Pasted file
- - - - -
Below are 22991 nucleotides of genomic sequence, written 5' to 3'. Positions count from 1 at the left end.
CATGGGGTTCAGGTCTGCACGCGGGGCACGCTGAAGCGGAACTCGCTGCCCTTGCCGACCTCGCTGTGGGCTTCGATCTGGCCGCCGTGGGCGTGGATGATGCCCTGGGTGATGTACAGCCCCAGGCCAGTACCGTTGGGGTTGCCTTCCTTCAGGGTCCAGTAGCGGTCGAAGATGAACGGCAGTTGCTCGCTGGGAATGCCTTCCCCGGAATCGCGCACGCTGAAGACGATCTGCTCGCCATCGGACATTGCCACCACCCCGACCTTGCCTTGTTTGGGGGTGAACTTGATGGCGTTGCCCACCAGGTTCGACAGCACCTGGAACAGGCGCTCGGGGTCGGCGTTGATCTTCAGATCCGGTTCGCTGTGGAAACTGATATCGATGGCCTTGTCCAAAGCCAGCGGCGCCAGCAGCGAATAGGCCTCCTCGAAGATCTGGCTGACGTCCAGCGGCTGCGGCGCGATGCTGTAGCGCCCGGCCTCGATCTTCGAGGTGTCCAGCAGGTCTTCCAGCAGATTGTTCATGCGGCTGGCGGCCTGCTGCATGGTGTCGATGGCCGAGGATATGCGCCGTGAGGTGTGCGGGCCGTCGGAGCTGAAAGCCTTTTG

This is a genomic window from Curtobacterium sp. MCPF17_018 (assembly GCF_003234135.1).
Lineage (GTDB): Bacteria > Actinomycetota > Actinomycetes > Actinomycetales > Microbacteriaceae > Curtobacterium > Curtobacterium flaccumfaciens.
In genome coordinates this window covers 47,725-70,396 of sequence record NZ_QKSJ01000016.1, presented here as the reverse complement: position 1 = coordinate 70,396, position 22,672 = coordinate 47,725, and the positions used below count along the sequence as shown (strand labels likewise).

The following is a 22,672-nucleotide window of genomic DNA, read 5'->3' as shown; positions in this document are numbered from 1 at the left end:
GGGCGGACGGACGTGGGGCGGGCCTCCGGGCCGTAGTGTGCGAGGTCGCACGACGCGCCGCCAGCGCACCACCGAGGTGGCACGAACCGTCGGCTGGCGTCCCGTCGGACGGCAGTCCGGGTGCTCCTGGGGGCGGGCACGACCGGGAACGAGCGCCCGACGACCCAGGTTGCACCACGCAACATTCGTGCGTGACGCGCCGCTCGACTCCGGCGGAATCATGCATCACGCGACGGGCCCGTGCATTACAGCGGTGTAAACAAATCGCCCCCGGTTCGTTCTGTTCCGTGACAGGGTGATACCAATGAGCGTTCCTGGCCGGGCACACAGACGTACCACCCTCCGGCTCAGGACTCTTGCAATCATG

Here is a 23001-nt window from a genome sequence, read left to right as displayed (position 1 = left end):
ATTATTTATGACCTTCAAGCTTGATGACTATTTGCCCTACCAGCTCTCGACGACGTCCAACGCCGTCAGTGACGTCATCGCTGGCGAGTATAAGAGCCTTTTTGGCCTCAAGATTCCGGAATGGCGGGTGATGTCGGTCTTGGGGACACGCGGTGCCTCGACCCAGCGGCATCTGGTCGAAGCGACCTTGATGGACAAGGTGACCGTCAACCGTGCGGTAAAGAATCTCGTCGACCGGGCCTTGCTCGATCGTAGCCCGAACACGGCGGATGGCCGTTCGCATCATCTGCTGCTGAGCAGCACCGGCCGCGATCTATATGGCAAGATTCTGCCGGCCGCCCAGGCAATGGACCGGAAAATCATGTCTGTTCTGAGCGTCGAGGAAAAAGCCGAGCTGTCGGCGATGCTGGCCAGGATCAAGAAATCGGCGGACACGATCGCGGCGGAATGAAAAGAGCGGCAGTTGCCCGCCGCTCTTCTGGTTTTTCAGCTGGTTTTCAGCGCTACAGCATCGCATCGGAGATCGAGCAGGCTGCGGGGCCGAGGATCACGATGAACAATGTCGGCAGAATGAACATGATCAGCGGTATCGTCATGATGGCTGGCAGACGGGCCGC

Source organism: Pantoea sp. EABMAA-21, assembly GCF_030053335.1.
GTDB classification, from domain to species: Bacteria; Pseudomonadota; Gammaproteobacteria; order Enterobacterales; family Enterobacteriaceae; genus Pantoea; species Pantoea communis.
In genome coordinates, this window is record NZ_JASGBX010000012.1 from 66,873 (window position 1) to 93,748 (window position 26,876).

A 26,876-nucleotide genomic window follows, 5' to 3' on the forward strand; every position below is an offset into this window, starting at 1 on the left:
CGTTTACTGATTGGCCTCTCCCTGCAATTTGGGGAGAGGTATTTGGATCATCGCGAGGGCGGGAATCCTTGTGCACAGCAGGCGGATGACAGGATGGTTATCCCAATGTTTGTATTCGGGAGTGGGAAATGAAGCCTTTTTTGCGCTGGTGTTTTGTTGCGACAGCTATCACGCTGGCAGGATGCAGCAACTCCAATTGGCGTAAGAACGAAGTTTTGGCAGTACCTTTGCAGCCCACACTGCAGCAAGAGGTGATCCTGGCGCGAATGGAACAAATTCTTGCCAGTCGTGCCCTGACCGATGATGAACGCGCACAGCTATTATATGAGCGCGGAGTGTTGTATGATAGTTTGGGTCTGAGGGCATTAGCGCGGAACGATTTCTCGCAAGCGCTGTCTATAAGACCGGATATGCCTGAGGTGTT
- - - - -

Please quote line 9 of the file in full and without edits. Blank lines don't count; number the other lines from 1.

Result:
ATTATTTATGACCTTCAAGCTTGATGACTATTTGCCCTACCAGCTCTCGACGACGTCCAACGCCGTCAGTGACGTCATCGCTGGCGAGTATAAGAGCCTTTTTGGCCTCAAGATTCCGGAATGGCGGGTGATGTCGGTCTTGGGGACACGCGGTGCCTCGACCCAGCGGCATCTGGTCGAAGCGACCTTGATGGACAAGGTGACCGTCAACCGTGCGGTAAAGAATCTCGTCGACCGGGCCTTGCTCGATCGTAGCCCGAACACGGCGGATGGCCGTTCGCATCATCTGCTGCTGAGCAGCACCGGCCGCGATCTATATGGCAAGATTCTGCCGGCCGCCCAGGCAATGGACCGGAAAATCATGTCTGTTCTGAGCGTCGAGGAAAAAGCCGAGCTGTCGGCGATGCTGGCCAGGATCAAGAAATCGGCGGACACGATCGCGGCGGAATGAAAAGAGCGGCAGTTGCCCGCCGCTCTTCTGGTTTTTCAGCTGGTTTTCAGCGCTACAGCATCGCATCGGAGATCGAGCAGGCTGCGGGGCCGAGGATCACGATGAACAATGTCGGCAGAATGAACATGATCAGCGGTATCGTCATGATGGCTGGCAGACGGGCCGC